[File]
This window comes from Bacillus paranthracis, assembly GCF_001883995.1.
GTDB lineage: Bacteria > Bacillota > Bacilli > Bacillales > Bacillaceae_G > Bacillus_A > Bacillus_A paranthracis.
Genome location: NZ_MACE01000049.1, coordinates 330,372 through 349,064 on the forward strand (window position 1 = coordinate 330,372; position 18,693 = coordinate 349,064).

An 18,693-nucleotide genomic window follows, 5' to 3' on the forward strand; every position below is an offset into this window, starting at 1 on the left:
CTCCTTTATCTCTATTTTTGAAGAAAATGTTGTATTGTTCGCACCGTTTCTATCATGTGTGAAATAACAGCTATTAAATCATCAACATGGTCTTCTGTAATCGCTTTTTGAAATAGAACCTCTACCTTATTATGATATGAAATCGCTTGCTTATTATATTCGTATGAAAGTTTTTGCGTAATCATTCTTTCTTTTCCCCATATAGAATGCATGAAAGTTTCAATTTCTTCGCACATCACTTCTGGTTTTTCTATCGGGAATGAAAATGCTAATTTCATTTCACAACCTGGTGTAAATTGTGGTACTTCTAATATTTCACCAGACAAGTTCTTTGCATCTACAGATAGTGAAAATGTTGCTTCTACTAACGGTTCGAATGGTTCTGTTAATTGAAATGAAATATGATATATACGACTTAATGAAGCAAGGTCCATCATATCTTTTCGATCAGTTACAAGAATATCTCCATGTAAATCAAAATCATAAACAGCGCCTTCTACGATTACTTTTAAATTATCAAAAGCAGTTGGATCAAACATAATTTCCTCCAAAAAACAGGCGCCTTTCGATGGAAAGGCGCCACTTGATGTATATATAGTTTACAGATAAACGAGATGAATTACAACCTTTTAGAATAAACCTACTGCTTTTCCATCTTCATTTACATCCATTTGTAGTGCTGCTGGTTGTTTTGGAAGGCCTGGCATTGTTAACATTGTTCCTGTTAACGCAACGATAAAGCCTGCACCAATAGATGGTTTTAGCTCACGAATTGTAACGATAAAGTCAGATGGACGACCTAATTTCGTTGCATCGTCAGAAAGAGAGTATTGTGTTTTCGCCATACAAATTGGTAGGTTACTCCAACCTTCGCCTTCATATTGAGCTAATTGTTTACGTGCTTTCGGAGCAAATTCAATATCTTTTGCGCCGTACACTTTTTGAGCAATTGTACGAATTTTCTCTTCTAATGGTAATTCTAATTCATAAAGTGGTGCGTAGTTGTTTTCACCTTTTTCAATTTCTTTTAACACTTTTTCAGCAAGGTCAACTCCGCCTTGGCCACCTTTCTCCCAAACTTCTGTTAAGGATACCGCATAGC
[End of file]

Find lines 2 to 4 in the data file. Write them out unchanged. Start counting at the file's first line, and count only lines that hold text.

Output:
GTDB lineage: Bacteria > Bacillota > Bacilli > Bacillales > Bacillaceae_G > Bacillus_A > Bacillus_A paranthracis.
Genome location: NZ_MACE01000049.1, coordinates 330,372 through 349,064 on the forward strand (window position 1 = coordinate 330,372; position 18,693 = coordinate 349,064).

An 18,693-nucleotide genomic window follows, 5' to 3' on the forward strand; every position below is an offset into this window, starting at 1 on the left: